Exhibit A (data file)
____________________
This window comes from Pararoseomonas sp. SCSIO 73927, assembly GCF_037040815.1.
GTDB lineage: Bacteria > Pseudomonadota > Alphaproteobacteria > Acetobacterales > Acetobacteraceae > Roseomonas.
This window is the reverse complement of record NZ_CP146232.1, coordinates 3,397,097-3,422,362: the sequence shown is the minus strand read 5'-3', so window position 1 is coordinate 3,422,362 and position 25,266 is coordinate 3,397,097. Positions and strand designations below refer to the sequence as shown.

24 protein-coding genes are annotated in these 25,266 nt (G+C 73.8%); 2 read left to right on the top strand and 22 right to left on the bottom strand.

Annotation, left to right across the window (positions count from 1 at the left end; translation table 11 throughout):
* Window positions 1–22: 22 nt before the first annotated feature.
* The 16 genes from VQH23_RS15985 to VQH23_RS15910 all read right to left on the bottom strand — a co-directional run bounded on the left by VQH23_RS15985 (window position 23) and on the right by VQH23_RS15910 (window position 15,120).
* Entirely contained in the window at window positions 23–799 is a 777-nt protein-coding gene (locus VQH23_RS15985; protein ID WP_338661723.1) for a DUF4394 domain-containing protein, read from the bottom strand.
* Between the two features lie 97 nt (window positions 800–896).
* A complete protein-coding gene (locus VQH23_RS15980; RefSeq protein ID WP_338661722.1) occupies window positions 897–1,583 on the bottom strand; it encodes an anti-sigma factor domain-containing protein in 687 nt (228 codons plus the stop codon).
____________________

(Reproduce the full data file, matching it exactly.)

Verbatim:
This window comes from Pararoseomonas sp. SCSIO 73927, assembly GCF_037040815.1.
GTDB lineage: Bacteria > Pseudomonadota > Alphaproteobacteria > Acetobacterales > Acetobacteraceae > Roseomonas.
This window is the reverse complement of record NZ_CP146232.1, coordinates 3,397,097-3,422,362: the sequence shown is the minus strand read 5'-3', so window position 1 is coordinate 3,422,362 and position 25,266 is coordinate 3,397,097. Positions and strand designations below refer to the sequence as shown.

24 protein-coding genes are annotated in these 25,266 nt (G+C 73.8%); 2 read left to right on the top strand and 22 right to left on the bottom strand.

Annotation, left to right across the window (positions count from 1 at the left end; translation table 11 throughout):
* Window positions 1–22: 22 nt before the first annotated feature.
* The 16 genes from VQH23_RS15985 to VQH23_RS15910 all read right to left on the bottom strand — a co-directional run bounded on the left by VQH23_RS15985 (window position 23) and on the right by VQH23_RS15910 (window position 15,120).
* Entirely contained in the window at window positions 23–799 is a 777-nt protein-coding gene (locus VQH23_RS15985; protein ID WP_338661723.1) for a DUF4394 domain-containing protein, read from the bottom strand.
* Between the two features lie 97 nt (window positions 800–896).
* A complete protein-coding gene (locus VQH23_RS15980; RefSeq protein ID WP_338661722.1) occupies window positions 897–1,583 on the bottom strand; it encodes an anti-sigma factor domain-containing protein in 687 nt (228 codons plus the stop codon).